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Equal-treatment policy in a random search model with taste discrimination

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  • Kaas, Leo
  • Lu, Jun
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Abstract

We consider a search model of the labor market with two types of equally productive workers and two types of firms, discriminators and non-discriminators. Without policy intervention, there is wage dispersion between and within the two worker groups, but all wage differences become negligible when the taste for discrimination is small. We analyze the effect of an equal-pay policy, both in combination with affirmative action and without. When equal opportunity of hiring cannot be enforced, wage dispersion increases and wages for minority workers fall substantially relative to laissez faire. Sometimes also the wage gap between worker groups widens in response to the policy.

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Bibliographic Info

Article provided by Elsevier in its journal Labour Economics.

Volume (Year): 17 (2010)
Issue (Month): 4 (August)
Pages: 699-709

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Handle: RePEc:eee:labeco:v:17:y:2010:i:4:p:699-709

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Web page: http://www.elsevier.com/locate/labeco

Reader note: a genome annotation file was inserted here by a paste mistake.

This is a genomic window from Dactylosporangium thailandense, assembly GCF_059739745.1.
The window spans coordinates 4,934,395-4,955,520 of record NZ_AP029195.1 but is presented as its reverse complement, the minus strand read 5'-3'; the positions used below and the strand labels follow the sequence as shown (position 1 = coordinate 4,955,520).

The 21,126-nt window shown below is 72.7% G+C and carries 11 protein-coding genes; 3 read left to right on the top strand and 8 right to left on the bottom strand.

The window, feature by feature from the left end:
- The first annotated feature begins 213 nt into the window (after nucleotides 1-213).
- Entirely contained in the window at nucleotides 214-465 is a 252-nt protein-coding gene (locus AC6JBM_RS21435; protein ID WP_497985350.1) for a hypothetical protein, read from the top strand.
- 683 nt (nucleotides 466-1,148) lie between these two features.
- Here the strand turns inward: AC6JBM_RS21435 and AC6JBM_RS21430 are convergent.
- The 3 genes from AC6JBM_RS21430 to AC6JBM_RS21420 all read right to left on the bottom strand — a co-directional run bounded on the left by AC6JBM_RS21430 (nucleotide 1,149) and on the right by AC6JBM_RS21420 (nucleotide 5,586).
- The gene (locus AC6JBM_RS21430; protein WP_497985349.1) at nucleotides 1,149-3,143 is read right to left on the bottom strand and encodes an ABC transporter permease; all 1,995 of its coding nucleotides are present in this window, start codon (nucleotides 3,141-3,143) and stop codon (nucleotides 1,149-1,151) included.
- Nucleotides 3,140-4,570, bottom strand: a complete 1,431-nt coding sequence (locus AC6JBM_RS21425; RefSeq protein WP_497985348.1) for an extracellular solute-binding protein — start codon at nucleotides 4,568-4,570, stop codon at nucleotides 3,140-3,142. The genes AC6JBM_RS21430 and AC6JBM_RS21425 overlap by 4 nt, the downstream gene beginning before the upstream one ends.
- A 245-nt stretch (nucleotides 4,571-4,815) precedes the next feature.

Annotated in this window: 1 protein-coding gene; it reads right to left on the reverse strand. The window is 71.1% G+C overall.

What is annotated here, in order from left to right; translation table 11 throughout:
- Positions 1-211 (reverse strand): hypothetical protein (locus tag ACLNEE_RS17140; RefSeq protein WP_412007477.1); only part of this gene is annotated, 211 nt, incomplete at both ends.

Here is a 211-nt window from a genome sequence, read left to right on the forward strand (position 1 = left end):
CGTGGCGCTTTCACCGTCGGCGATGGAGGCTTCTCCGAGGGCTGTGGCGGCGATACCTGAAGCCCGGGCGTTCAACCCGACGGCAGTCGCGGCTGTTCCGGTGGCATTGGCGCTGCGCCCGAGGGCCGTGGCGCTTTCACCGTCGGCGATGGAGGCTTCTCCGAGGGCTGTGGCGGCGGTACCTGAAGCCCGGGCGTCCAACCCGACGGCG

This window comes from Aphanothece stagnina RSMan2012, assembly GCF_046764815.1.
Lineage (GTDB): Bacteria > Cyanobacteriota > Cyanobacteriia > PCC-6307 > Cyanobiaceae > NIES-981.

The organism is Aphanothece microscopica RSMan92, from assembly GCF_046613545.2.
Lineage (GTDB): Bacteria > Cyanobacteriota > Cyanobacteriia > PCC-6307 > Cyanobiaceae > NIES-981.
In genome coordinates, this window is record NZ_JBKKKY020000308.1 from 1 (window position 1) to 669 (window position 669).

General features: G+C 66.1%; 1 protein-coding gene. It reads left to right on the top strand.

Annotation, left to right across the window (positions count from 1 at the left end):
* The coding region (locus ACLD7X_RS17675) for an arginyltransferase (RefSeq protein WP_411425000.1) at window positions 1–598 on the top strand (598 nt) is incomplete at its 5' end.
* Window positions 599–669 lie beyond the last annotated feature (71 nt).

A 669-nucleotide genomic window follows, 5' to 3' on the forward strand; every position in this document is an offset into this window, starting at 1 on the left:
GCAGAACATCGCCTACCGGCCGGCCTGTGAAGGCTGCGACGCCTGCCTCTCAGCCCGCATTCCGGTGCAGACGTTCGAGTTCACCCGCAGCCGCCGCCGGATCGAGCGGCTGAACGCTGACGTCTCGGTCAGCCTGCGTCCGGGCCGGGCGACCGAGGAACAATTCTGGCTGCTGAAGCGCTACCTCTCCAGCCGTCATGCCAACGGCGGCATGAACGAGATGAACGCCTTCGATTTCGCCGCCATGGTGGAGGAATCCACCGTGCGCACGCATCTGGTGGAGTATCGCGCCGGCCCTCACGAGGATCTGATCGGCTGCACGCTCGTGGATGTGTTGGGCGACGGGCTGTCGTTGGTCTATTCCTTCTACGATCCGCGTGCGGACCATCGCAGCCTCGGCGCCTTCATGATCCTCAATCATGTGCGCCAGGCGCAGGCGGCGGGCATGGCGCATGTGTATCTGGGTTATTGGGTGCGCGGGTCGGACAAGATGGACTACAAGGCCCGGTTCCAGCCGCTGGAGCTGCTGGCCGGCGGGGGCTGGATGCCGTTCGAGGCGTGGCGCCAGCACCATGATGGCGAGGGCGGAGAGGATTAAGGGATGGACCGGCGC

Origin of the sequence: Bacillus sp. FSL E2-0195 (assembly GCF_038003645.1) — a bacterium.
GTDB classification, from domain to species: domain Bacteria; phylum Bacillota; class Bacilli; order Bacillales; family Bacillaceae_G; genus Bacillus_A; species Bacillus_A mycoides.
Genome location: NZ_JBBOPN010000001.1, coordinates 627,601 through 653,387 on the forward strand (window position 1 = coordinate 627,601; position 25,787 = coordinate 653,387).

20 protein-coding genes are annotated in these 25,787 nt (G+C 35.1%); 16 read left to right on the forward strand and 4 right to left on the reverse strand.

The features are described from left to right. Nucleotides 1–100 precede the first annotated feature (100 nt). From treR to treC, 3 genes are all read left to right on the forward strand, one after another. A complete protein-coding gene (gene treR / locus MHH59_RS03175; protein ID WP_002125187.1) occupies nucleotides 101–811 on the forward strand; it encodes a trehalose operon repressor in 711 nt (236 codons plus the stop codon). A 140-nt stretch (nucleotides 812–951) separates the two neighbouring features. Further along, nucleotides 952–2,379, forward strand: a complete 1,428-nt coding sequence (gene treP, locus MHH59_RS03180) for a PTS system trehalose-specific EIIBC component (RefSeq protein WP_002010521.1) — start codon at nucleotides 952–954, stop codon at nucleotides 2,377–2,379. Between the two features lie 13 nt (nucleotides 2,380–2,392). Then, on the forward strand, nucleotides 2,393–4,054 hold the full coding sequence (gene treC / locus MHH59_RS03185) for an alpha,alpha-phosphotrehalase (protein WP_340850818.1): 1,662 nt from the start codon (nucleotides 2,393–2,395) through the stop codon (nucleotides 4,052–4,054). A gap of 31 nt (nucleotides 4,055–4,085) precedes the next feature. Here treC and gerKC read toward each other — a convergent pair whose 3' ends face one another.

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Keywords: Search model Wage dispersion Discrimination Equal-pay policy;

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  1. Marianne Bertrand & Sendhil Mullainathan, 2003. "Are Emily and Greg More Employable than Lakisha and Jamal? A Field Experiment on Labor Market Discrimination," NBER Working Papers 9873, National Bureau of Economic Research, Inc.
  2. Kaas, Leo, 2006. "Does Equal Pay Legislation Reduce Labour Market Inequality?," IZA Discussion Papers 2421, Institute for the Study of Labor (IZA).
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  4. Audra J. Bowlus & Zvi Eckstein, 1998. "Discrimination and Skill Differences in an Equilibrium Search Model," UWO Department of Economics Working Papers 9802, University of Western Ontario, Department of Economics.
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  9. Coate, Stephen & Loury, Glenn C, 1993. "Will Affirmative-Action Policies Eliminate Negative Stereotypes?," American Economic Review, American Economic Association, vol. 83(5), pages 1220-40, December.
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  13. Shouyong Shi, 2006. "Wage Differentials, Discrimination and Efficiency," Working Papers tecipa-189, University of Toronto, Department of Economics.
  14. P. A. Riach & J. Rich, 2002. "Field Experiments of Discrimination in the Market Place," Economic Journal, Royal Economic Society, vol. 112(483), pages 480-518, November.
  15. David Neumark & Harry Holzer, 2000. "Assessing Affirmative Action," Journal of Economic Literature, American Economic Association, vol. 38(3), pages 483-568, September.
  16. Burdett, Kenneth & Judd, Kenneth L, 1983. "Equilibrium Price Dispersion," Econometrica, Econometric Society, vol. 51(4), pages 955-69, July.
  17. David Neumark & Wendy A. Stock, 2001. "The Effects of Race and Sex Discrimination Laws," NBER Working Papers 8215, National Bureau of Economic Research, Inc.
  18. Phelps, Edmund S, 1972. "The Statistical Theory of Racism and Sexism," American Economic Review, American Economic Association, vol. 62(4), pages 659-61, September.
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